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Information sharing and conditional financial development in Africa

Author

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  • Simplice A. Asongu

    (Yaoundé/Cameroon)

  • John C. Anyanwu

    (Abidjan, Côte d'Ivoire)

  • Vanessa S. Tchamyou

    (Yaoundé, Cameroon)

Abstract

This study examines conditional financial development from information sharing in 53 African countries for the period 2004-2011, using contemporary and non-contemporary quantile regressions (QR) which enable the assessment of the effect of information sharing throughout the conditional distributions of financial development dynamics. The policy relevance of the QR approach builds on the motivation that blanket policies on the role of information sharing in financial development may not be effective unless they are contingent on initial levels of financial development and tailored differently across countries with low, intermediate and high levels of financial development. Information sharing is measured with private credit bureaus (PCB) and public credit registries (PCR) while financial development is proxied with dynamics of depth, efficiency, activity and size. The following findings are established. First, for financial depth, while there is a positive threshold effect from PCR in money supply and liquid liabilities, the effect from PCB is mixed. Second, for financial efficiency, there is a: (i) contemporary positive threshold from PCR and mixed effect from PCB in banking system efficiency and (ii) U-shape and positive threshold from PCR and PCB respectively in financial system efficiency. Third, for financial activity, there are consistent positive thresholds from PCR and PCB in banking system activity and financial system activity. Fourth, there are negative thresholds from PCR and PCB in financial size. Positive thresholds are consistent incremental financial development rewards from PCR and/or PCB with increasing financial development and vice-versa for negative thresholds. Mixed effects are characterised by S-shaped, Kuznets or wave-like patterns. As a main policy implication, initial conditions in financial development are essential to materialise incremental benefits from PCR and PCB. Other policy implications are discussed.

Suggested Citation

  • Simplice A. Asongu & John C. Anyanwu & Vanessa S. Tchamyou, 2016. "Information sharing and conditional financial development in Africa," Research Africa Network Working Papers 16/054, Research Africa Network (RAN).
  • Handle: RePEc:abh:wpaper:16/054
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    Cited by:

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    2. Simplice A. Asongu & Nicholas M. Odhiambo, 2020. "The Mobile Phone, Information Sharing, and Financial Sector Development in Africa: a Quantile Regression Approach," Journal of the Knowledge Economy, Springer;Portland International Center for Management of Engineering and Technology (PICMET), vol. 11(3), pages 1234-1269, September.
    3. Simplice A. Asongu & John C. Anyanwu & Vanessa S. Tchamyou, 2019. "Technology-driven information sharing and conditional financial development in Africa," Information Technology for Development, Taylor & Francis Journals, vol. 25(4), pages 630-659, October.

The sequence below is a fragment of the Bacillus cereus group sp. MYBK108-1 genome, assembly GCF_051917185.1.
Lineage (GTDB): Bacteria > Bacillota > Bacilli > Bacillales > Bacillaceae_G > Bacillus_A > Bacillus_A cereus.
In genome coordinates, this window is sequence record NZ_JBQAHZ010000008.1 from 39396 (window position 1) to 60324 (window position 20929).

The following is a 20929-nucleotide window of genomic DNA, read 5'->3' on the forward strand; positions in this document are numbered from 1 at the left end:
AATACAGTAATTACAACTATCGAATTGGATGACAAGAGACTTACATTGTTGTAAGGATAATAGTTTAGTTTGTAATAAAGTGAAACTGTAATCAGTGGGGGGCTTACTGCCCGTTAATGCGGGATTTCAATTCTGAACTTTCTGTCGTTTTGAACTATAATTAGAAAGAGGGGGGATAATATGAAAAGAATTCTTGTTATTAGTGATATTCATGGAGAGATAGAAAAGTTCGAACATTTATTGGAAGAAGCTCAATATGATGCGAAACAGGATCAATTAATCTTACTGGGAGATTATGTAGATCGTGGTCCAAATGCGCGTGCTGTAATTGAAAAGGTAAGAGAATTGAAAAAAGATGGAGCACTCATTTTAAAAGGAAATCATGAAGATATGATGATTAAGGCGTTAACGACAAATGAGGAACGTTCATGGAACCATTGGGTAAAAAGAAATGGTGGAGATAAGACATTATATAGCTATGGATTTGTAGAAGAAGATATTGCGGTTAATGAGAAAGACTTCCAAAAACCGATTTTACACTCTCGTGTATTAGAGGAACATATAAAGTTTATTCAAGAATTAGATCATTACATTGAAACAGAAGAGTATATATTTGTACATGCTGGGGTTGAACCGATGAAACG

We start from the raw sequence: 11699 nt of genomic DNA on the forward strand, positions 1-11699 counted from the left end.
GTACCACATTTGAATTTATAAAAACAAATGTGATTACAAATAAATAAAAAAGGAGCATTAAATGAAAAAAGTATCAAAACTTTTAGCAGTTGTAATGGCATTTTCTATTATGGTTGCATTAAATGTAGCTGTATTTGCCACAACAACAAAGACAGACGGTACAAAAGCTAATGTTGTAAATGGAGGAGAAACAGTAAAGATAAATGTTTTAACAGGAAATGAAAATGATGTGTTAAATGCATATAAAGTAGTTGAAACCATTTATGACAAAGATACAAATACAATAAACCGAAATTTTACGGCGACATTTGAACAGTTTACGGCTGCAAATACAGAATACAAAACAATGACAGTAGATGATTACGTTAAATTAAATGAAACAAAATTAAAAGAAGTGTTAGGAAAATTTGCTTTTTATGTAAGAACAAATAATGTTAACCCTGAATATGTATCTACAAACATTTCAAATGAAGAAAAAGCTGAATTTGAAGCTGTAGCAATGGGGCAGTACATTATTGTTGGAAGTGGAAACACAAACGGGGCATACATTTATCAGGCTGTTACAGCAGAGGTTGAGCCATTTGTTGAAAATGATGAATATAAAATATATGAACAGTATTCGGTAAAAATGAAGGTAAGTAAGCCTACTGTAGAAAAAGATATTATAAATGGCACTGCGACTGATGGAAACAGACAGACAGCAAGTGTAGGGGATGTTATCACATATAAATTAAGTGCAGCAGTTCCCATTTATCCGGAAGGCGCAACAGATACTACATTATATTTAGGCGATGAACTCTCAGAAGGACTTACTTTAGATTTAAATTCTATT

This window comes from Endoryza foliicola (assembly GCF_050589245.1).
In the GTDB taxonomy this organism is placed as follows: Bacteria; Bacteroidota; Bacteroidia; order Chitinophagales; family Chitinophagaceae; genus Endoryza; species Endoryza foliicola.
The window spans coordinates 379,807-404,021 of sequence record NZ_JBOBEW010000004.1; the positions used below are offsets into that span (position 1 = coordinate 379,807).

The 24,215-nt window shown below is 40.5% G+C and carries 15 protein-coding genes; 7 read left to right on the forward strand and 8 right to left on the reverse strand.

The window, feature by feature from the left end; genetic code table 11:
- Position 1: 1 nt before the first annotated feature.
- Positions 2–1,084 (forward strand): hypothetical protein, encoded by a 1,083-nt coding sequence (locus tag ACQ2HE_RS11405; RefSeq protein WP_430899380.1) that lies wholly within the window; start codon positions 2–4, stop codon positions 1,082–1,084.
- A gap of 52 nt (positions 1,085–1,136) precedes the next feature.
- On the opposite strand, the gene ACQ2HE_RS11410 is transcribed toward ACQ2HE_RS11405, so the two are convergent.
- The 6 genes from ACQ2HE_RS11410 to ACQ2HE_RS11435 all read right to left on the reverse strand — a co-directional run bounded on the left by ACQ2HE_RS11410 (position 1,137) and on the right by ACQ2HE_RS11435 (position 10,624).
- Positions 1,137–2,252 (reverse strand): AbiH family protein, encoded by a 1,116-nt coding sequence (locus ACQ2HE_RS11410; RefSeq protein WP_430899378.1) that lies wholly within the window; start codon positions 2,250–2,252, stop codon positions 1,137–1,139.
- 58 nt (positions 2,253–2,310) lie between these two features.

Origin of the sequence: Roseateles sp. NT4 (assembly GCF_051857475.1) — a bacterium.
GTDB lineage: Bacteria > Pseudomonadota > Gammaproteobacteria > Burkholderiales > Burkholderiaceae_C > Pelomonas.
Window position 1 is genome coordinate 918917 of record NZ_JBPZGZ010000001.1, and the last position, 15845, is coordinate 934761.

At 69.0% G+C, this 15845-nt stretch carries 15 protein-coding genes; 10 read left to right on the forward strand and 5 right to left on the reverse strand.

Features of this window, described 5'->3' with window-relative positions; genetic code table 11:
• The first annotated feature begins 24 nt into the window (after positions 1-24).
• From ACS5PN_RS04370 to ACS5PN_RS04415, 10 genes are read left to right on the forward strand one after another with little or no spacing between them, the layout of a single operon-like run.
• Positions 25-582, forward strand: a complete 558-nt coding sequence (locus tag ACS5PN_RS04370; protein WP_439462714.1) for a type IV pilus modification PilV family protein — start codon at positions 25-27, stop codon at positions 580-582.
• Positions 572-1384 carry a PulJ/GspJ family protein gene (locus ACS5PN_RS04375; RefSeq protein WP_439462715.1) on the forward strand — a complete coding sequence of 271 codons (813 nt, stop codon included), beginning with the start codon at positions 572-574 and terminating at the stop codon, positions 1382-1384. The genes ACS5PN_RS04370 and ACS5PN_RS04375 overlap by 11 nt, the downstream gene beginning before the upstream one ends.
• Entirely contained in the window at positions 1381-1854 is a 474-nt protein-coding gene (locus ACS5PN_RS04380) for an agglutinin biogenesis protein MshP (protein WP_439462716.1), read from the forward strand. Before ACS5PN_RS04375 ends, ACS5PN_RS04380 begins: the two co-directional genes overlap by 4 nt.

4. Asongu, Simplice A. & Nwachukwu, Jacinta C., 2017. "The synergy of financial sector development and information sharing in financial access: Propositions and empirical evidence," Research in International Business and Finance, Elsevier, vol. 40(C), pages 242-258.
    5. Asongu, Simplice A. & Le Roux, Sara & Biekpe, Nicholas, 2018. "Enhancing ICT for environmental sustainability in sub-Saharan Africa," Technological Forecasting and Social Change, Elsevier, vol. 127(C), pages 209-216.
    6. Asongu, Simplice A., 2017. "The effect of reducing information asymmetry on loan price and quantity in the African banking industry," Research in International Business and Finance, Elsevier, vol. 41(C), pages 185-197.
    7. Simplice A. Asongu & Nicholas M. Odhiambo, 2018. "Information asymmetry, financialization, and financial access," International Finance, Wiley Blackwell, vol. 21(3), pages 297-315, December.
    8. Simplice A. Asongu & Jacinta C. Nwachukwu, 2017. "Fuel Exports, Aid and Terrorism," Research Africa Network Working Papers 17/016, Research Africa Network (RAN).
    9. Simplice A. Asongu & Nicholas M. Odhiambo, 2019. "Testing the Quiet Life Hypothesis in the African Banking Industry," Journal of Industry, Competition and Trade, Springer, vol. 19(1), pages 69-82, March.
    10. Tchamyou, Vanessa S. & Asongu, Simplice A., 2017. "Conditional market timing in the mutual fund industry," Research in International Business and Finance, Elsevier, vol. 42(C), pages 1355-1366.
    11. Simplice A. Asongu & Jules R. Minkoua N., 2018. "Dynamic openness and finance in Africa," The Journal of International Trade & Economic Development, Taylor & Francis Journals, vol. 27(4), pages 409-430, May.

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    More about this item

    Keywords

    Information Sharing; Financial Development; Quantile regression;
    All these keywords.

    JEL classification:

    • G20 - Financial Economics - - Financial Institutions and Services - - - General
    • G29 - Financial Economics - - Financial Institutions and Services - - - Other
    • O16 - Economic Development, Innovation, Technological Change, and Growth - - Economic Development - - - Financial Markets; Saving and Capital Investment; Corporate Finance and Governance
    • O55 - Economic Development, Innovation, Technological Change, and Growth - - Economywide Country Studies - - - Africa
    • C52 - Mathematical and Quantitative Methods - - Econometric Modeling - - - Model Evaluation, Validation, and Selection

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